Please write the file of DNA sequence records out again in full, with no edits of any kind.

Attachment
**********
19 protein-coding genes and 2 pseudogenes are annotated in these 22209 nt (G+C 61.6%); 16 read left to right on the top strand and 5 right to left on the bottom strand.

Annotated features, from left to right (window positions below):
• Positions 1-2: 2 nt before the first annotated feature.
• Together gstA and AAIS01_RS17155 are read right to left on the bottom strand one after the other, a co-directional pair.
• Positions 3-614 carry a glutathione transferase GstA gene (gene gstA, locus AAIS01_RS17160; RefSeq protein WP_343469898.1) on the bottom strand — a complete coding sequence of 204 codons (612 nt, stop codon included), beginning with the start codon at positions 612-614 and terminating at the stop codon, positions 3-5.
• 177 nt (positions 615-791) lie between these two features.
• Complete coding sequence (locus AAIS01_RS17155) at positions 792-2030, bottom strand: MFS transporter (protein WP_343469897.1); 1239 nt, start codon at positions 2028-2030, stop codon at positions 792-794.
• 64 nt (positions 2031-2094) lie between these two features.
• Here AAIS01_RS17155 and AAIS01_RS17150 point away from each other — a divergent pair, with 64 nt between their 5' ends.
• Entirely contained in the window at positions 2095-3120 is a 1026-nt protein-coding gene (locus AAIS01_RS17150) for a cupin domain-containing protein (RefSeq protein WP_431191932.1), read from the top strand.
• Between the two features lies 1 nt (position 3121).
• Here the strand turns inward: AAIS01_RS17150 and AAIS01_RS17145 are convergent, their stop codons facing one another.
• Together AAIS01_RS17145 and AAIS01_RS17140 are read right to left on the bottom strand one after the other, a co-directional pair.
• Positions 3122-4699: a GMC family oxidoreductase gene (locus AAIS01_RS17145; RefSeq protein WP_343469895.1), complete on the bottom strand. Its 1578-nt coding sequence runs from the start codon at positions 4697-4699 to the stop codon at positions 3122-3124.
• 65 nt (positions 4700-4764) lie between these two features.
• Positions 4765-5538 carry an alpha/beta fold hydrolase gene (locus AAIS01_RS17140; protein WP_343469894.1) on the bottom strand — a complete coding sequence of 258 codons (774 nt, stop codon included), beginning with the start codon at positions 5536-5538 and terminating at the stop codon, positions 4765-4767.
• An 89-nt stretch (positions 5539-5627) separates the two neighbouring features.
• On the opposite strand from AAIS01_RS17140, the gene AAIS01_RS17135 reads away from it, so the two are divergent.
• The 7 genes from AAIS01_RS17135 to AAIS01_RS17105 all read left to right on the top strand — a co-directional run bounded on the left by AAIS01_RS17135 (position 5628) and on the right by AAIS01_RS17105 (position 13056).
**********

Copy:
19 protein-coding genes and 2 pseudogenes are annotated in these 22209 nt (G+C 61.6%); 16 read left to right on the top strand and 5 right to left on the bottom strand.

Annotated features, from left to right (window positions below):
• Positions 1-2: 2 nt before the first annotated feature.
• Together gstA and AAIS01_RS17155 are read right to left on the bottom strand one after the other, a co-directional pair.
• Positions 3-614 carry a glutathione transferase GstA gene (gene gstA, locus AAIS01_RS17160; RefSeq protein WP_343469898.1) on the bottom strand — a complete coding sequence of 204 codons (612 nt, stop codon included), beginning with the start codon at positions 612-614 and terminating at the stop codon, positions 3-5.
• 177 nt (positions 615-791) lie between these two features.
• Complete coding sequence (locus AAIS01_RS17155) at positions 792-2030, bottom strand: MFS transporter (protein WP_343469897.1); 1239 nt, start codon at positions 2028-2030, stop codon at positions 792-794.
• 64 nt (positions 2031-2094) lie between these two features.
• Here AAIS01_RS17155 and AAIS01_RS17150 point away from each other — a divergent pair, with 64 nt between their 5' ends.
• Entirely contained in the window at positions 2095-3120 is a 1026-nt protein-coding gene (locus AAIS01_RS17150) for a cupin domain-containing protein (RefSeq protein WP_431191932.1), read from the top strand.
• Between the two features lies 1 nt (position 3121).
• Here the strand turns inward: AAIS01_RS17150 and AAIS01_RS17145 are convergent, their stop codons facing one another.
• Together AAIS01_RS17145 and AAIS01_RS17140 are read right to left on the bottom strand one after the other, a co-directional pair.
• Positions 3122-4699: a GMC family oxidoreductase gene (locus AAIS01_RS17145; RefSeq protein WP_343469895.1), complete on the bottom strand. Its 1578-nt coding sequence runs from the start codon at positions 4697-4699 to the stop codon at positions 3122-3124.
• 65 nt (positions 4700-4764) lie between these two features.
• Positions 4765-5538 carry an alpha/beta fold hydrolase gene (locus AAIS01_RS17140; protein WP_343469894.1) on the bottom strand — a complete coding sequence of 258 codons (774 nt, stop codon included), beginning with the start codon at positions 5536-5538 and terminating at the stop codon, positions 4765-4767.
• An 89-nt stretch (positions 5539-5627) separates the two neighbouring features.
• On the opposite strand from AAIS01_RS17140, the gene AAIS01_RS17135 reads away from it, so the two are divergent.
• The 7 genes from AAIS01_RS17135 to AAIS01_RS17105 all read left to right on the top strand — a co-directional run bounded on the left by AAIS01_RS17135 (position 5628) and on the right by AAIS01_RS17105 (position 13056).